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Category: Home Landscapes

Black Turpentine Beetle, Dendroctonus terebrans (Olivier) (Insecta: Coleoptera: Curculionidae: Scolytinae)

Figure 1. Dorsal view of an adult black turpentine beetle, Dendroctonus terebrans (Olivier). Its large size, trapezoidal pronotum, and rounded declivity distinguish it from all other bark beetles infesting pines in the southern United States. Credit: Adam Black and Jiri Hulcr, University of Florida

Black turpentine beetles bore into the inner bark of stressed or injured pines, where they breed and feed on phloem tissue. Adults are strongly attracted to volatile pine odors and readily breed in fresh stumps…. Read More

An ambrosia beetle Xyleborus affinis Eichhoff, 1868 (Insecta: Coleoptera: Curculionidae: Scolytinae)

Figure 1. Adult female Xyleborus affinis. Credit: Jiri Hulcr, UF/IFAS

Xyleborus affinis is one of the most widespread and common ambrosia beetles in the world. It is also very common in Florida. Like other ambrosia beetles, it bores tunnels into the xylem of weakened, cut… Read More

Dagger Nematode Xiphinema spp. (Cobb, 1913) Inglis, 1983 (Nematoda: Enoplea: Dorylaimia: Dorylaimina: Xiphinematinae)

Figure 9. Schematic diagram showing detailed morphological features of a dagger nematode, Xiphinema spp.

Dagger nematodes parasitize plants. They cause economic damage and death of host crops through feeding on the roots and by spreading viral mosaic and wilting diseases, but field studies have shown that some control measures… Read More

Skyflower: Hydrolea corymbosa

Skyflower

Skyflower is a native wetland plant that produces brilliant blue flowers and can be found throughout Florida.  This 4-page facts sheet details skyflower biology, distribution and habitat, propagation, and uses. Written by Lyn A. Gettys and… Read More

Contaminants in the Urban Environment: Dioxins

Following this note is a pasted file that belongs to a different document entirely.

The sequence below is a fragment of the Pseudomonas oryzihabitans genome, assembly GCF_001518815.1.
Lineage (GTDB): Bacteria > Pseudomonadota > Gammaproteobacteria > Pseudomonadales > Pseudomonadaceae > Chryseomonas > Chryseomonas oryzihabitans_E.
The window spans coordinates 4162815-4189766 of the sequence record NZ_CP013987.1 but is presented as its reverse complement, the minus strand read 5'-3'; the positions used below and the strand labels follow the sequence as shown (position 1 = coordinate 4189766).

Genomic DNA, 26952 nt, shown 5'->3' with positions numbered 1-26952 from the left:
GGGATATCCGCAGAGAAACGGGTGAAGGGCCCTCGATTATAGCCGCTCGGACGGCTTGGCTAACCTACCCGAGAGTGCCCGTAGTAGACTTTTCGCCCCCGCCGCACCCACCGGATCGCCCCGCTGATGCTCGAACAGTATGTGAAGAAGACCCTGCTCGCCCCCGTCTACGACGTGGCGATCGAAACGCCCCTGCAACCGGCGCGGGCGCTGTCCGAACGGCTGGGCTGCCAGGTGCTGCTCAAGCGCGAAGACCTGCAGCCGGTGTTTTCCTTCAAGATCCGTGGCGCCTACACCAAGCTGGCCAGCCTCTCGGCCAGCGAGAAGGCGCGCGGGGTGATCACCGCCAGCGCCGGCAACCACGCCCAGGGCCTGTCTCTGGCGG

Figure 1. General structure of dioxins and the most toxic dioxin (TCDD) Credit: Yun-Ya Yang, UF/IFAS

Dioxins are among the most toxic chemicals on the earth. They are by-products of a number of human activities such as combustion of fuels and wastes containing polyvinyl chloride (PVC), chlorine bleaching of paper products,… Read More

Doveweed (Murdannia nudiflora) Control in Warm-Season Turfgrass Species

Doveweed is an aggressive, naturalized summer annual weed that rapidly invades warm-season turfgrass species, especially in residential lawns, and few herbicides can effectively control it. Because of these challenges, a well-designed management strategy is necessary… Read More

Tawny Crazy Ant

As of 2012, tawny crazy ants have invaded several areas of the southeastern United States, including 24 counties in Florida and parts of southeast Texas. The tawny crazy ant is considered a serious pest. This… Read More

Florida Carpenter Ants

Camponotus floridanus, Credit: Buss

Carpenter ants are in the genus Camponotus, in which up to over 900 species have been described worldwide. They get their common name, “carpenter ant,” because some species excavate nests in wood. Carpenter ants are… Read More

African Honey Bee: What You Need to Know

Figure 1. Exposed African bee nest on a tree limb.

African honey bees entered the United States in the early 1990s and have since spread throughout the Southwest and Southeast, including parts of Florida. Compared to European bees, African bees are highly aggressive when disturbed… Read More

Australian cockroach Periplaneta australasiae Fabricius (Insecta: Blattodea: Blattidae)

Figure 2. Australian cockroach, Periplaneta australasiae Fabricius nymphs feeding in a group. Credit: Lyle J. Buss, University of Florida

Australian cockroaches are the most common outdoor cockroach in southern Florida. Though they typically stay outdoors, Australian cockroaches may also venture inside and live among humans. This 4-page fact sheet covers the Australian cockroach’s distribution… Read More